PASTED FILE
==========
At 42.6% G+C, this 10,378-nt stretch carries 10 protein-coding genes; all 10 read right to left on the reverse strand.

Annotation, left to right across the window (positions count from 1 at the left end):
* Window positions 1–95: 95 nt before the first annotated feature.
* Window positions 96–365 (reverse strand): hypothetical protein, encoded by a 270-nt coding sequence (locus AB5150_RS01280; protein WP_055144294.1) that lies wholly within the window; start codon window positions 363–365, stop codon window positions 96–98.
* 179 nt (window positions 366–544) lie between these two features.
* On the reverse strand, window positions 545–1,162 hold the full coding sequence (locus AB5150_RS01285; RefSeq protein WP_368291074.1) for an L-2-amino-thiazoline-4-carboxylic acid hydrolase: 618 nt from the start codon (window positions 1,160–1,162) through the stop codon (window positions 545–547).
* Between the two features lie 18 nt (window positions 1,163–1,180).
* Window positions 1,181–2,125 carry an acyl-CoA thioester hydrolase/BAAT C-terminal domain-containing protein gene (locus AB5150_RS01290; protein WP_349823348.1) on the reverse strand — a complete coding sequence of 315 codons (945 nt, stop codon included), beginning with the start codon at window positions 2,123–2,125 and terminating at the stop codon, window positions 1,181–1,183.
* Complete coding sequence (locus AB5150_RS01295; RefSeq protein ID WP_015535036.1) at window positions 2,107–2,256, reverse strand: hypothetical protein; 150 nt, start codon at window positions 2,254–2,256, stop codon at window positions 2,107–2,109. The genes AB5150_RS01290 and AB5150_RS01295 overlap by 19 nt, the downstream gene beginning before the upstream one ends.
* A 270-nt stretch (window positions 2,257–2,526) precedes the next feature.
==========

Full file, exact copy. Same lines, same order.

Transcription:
At 42.6% G+C, this 10,378-nt stretch carries 10 protein-coding genes; all 10 read right to left on the reverse strand.

Annotation, left to right across the window (positions count from 1 at the left end):
* Window positions 1–95: 95 nt before the first annotated feature.
* Window positions 96–365 (reverse strand): hypothetical protein, encoded by a 270-nt coding sequence (locus AB5150_RS01280; protein WP_055144294.1) that lies wholly within the window; start codon window positions 363–365, stop codon window positions 96–98.
* 179 nt (window positions 366–544) lie between these two features.
* On the reverse strand, window positions 545–1,162 hold the full coding sequence (locus AB5150_RS01285; RefSeq protein WP_368291074.1) for an L-2-amino-thiazoline-4-carboxylic acid hydrolase: 618 nt from the start codon (window positions 1,160–1,162) through the stop codon (window positions 545–547).
* Between the two features lie 18 nt (window positions 1,163–1,180).
* Window positions 1,181–2,125 carry an acyl-CoA thioester hydrolase/BAAT C-terminal domain-containing protein gene (locus AB5150_RS01290; protein WP_349823348.1) on the reverse strand — a complete coding sequence of 315 codons (945 nt, stop codon included), beginning with the start codon at window positions 2,123–2,125 and terminating at the stop codon, window positions 1,181–1,183.
* Complete coding sequence (locus AB5150_RS01295; RefSeq protein ID WP_015535036.1) at window positions 2,107–2,256, reverse strand: hypothetical protein; 150 nt, start codon at window positions 2,254–2,256, stop codon at window positions 2,107–2,109. The genes AB5150_RS01290 and AB5150_RS01295 overlap by 19 nt, the downstream gene beginning before the upstream one ends.
* A 270-nt stretch (window positions 2,257–2,526) precedes the next feature.